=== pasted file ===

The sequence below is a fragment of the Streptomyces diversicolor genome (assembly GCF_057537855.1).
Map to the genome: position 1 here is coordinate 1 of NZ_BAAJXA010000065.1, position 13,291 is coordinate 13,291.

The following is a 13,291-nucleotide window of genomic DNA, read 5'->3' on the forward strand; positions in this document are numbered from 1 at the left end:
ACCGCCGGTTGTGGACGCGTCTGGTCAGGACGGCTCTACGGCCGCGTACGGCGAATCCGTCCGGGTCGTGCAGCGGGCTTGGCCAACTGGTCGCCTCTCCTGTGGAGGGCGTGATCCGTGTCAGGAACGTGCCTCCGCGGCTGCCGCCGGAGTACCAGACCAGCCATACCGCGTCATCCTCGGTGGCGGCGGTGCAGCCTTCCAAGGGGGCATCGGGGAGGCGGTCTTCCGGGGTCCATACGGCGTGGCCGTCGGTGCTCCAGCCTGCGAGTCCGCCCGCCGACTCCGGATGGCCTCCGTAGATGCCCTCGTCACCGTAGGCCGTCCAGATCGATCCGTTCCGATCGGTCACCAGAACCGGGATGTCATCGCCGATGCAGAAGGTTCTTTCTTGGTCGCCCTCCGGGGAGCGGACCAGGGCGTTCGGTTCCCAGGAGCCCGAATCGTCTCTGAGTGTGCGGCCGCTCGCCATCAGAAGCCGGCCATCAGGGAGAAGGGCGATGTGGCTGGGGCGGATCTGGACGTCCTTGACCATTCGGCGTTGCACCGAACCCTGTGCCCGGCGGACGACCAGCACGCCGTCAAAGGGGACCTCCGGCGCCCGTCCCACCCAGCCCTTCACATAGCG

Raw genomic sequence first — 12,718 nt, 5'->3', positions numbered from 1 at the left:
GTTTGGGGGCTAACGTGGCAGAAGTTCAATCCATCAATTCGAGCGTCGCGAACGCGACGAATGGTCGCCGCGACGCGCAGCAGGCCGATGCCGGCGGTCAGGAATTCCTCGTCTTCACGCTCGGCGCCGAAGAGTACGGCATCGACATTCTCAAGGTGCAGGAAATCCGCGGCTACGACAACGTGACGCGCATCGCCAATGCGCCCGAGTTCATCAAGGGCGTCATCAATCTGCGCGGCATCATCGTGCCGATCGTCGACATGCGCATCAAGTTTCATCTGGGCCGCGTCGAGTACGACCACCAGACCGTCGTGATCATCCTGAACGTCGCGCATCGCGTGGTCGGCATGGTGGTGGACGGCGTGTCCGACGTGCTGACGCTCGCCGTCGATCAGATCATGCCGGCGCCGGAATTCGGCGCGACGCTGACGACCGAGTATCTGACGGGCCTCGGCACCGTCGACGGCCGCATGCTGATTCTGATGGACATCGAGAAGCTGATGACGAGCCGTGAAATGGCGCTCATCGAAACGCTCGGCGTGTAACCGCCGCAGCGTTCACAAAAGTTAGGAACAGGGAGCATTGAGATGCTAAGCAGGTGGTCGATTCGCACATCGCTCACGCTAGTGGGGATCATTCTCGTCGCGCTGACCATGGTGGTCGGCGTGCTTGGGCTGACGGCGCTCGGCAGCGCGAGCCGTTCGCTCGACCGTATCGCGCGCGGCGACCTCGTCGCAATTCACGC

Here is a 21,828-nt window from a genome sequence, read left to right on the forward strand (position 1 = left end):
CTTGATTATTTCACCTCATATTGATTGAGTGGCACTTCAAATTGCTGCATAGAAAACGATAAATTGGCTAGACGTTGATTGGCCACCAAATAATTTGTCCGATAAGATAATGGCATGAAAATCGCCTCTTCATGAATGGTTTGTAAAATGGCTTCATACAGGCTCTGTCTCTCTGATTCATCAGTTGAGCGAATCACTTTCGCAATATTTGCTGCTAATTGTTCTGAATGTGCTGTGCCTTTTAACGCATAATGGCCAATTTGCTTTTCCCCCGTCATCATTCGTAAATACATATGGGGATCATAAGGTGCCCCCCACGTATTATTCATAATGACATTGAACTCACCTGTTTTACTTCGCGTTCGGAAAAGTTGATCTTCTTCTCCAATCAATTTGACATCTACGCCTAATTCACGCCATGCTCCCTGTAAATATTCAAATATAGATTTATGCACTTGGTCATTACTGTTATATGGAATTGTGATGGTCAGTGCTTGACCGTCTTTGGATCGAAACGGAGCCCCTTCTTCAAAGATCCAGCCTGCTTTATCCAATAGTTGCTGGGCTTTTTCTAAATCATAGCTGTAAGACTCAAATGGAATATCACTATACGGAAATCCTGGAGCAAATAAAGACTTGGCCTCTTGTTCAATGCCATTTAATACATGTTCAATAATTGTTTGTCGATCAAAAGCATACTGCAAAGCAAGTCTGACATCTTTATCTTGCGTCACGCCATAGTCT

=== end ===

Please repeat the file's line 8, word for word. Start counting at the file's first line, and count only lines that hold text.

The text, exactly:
CTTGATTATTTCACCTCATATTGATTGAGTGGCACTTCAAATTGCTGCATAGAAAACGATAAATTGGCTAGACGTTGATTGGCCACCAAATAATTTGTCCGATAAGATAATGGCATGAAAATCGCCTCTTCATGAATGGTTTGTAAAATGGCTTCATACAGGCTCTGTCTCTCTGATTCATCAGTTGAGCGAATCACTTTCGCAATATTTGCTGCTAATTGTTCTGAATGTGCTGTGCCTTTTAACGCATAATGGCCAATTTGCTTTTCCCCCGTCATCATTCGTAAATACATATGGGGATCATAAGGTGCCCCCCACGTATTATTCATAATGACATTGAACTCACCTGTTTTACTTCGCGTTCGGAAAAGTTGATCTTCTTCTCCAATCAATTTGACATCTACGCCTAATTCACGCCATGCTCCCTGTAAATATTCAAATATAGATTTATGCACTTGGTCATTACTGTTATATGGAATTGTGATGGTCAGTGCTTGACCGTCTTTGGATCGAAACGGAGCCCCTTCTTCAAAGATCCAGCCTGCTTTATCCAATAGTTGCTGGGCTTTTTCTAAATCATAGCTGTAAGACTCAAATGGAATATCACTATACGGAAATCCTGGAGCAAATAAAGACTTGGCCTCTTGTTCAATGCCATTTAATACATGTTCAATAATTGTTTGTCGATCAAAAGCATACTGCAAAGCAAGTCTGACATCTTTATCTTGCGTCACGCCATAGTCT